“Our pension costs have been a major expense that force us to spend less on students and more on employee benefits,” Mr. Badams said.
These are extreme examples, but there are many states, cities and municipalities who are going to have trouble meeting the promises they’ve made to their beneficiaries over the years.
A paper by Robert Novy-Marx and Joshua Rauh written a few years ago pegged the total amount of state employee pension liabilities at $3.2 to $4.5 trillion (numbers that will rise with higher salaries and inflation rates into the future). The average funded status of the 50 state pension plans was 43%-61%, depending on the discount rate used to calculate the present value of the liabilities.
Regardless of the actual numbers, there are going to be many, many pension plans that run into trouble in the years ahead. It’s simple math.
Many of the largest pensions are blaming low interest rates for their troubles. If one of the greatest stock bull markets couldn’t get these funds into better shape I don’t know what will (this tells you that recent troubles have been more of an asset allocation issue than an interest rate issue, but I digress…).
I see a few potential outcomes from these problems.
The obvious one is that many municipalities are going to need help in terms of meeting their future payouts. This will likely come from a combination of higher contributions or lower payouts to their beneficiaries. Neither is very appealing to lawmakers looking to get reelected, because it means raising taxes, breaking promises or diverting spending that could be used elsewhere.
This will pit younger voters against older voters.
Is it really fair to saddle younger voters with higher taxes and see lower spending on infrastructure or government services just to pay for the retirement of their elders? On the other hand, is it really fair to older government workers to expect them to accept lower pension payouts than they were promised a number of years ago?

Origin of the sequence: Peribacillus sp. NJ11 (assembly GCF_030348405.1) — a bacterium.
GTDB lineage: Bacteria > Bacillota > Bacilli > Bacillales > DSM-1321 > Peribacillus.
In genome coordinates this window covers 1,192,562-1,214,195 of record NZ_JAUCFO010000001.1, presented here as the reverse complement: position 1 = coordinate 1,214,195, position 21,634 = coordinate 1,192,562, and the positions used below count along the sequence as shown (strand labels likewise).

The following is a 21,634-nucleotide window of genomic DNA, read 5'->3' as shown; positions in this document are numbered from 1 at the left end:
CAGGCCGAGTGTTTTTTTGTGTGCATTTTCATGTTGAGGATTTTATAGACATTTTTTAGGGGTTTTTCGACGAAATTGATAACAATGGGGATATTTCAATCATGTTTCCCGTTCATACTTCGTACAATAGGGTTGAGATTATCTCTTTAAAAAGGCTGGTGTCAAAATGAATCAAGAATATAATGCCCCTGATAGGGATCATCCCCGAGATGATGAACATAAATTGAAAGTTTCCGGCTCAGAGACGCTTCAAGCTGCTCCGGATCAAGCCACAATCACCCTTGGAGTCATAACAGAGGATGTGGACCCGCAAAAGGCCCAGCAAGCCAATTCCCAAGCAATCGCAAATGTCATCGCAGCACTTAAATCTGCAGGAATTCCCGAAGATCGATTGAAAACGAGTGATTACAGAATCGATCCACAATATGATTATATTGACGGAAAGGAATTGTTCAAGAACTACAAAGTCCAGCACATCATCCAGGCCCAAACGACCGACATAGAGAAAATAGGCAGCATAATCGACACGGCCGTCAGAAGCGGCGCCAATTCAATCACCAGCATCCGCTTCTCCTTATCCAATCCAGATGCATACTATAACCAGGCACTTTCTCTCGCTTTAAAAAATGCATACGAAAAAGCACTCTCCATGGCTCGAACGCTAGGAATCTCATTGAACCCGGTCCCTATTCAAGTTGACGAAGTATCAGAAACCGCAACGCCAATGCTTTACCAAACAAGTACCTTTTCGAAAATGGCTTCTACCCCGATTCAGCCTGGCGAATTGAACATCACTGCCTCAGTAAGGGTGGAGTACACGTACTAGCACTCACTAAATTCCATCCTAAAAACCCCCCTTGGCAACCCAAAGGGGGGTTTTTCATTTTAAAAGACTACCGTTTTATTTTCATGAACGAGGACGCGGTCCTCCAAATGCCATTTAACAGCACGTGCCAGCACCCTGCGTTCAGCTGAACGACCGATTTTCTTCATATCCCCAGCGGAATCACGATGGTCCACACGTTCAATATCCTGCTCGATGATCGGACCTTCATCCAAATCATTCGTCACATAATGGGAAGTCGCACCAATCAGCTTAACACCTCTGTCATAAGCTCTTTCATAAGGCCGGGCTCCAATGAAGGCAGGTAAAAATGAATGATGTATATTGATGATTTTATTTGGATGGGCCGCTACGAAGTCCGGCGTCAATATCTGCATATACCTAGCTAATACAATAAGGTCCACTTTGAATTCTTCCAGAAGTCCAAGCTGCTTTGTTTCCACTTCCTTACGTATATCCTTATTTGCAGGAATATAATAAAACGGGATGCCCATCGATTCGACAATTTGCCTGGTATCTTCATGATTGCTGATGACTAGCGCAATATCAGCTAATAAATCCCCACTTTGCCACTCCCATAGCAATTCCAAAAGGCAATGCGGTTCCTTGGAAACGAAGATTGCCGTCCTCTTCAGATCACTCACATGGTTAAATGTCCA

There really aren’t any simple solutions to this problem.
Many plans will play games with their expected return numbers and discount rates to buy more time, but these are accounting tricks that will only work for so long.
Winston Churchill once said, “You can always count on the Americans to do the right thing after they have tried everything else.”
My guess would be this is how this pension ordeal will play out, as well. There will be many patchwork short-term solutions and can-kicking by the elected officials who oversee these plan assets. The “right” thing will mean different things to different plans.
I don’t really know what the right thing to do here is and I’m not smart enough to offer a simple solution.
The only real positive here is that this crisis will be more of a process than an event. It’s not going to happen overnight.
I hope my fears are overdone about this but I don’t see many clear paths forward.
Difficult decisions will have to be made eventually because there’s no way to make everyone happy here.
How Return Assumptions Affect Investment Behavior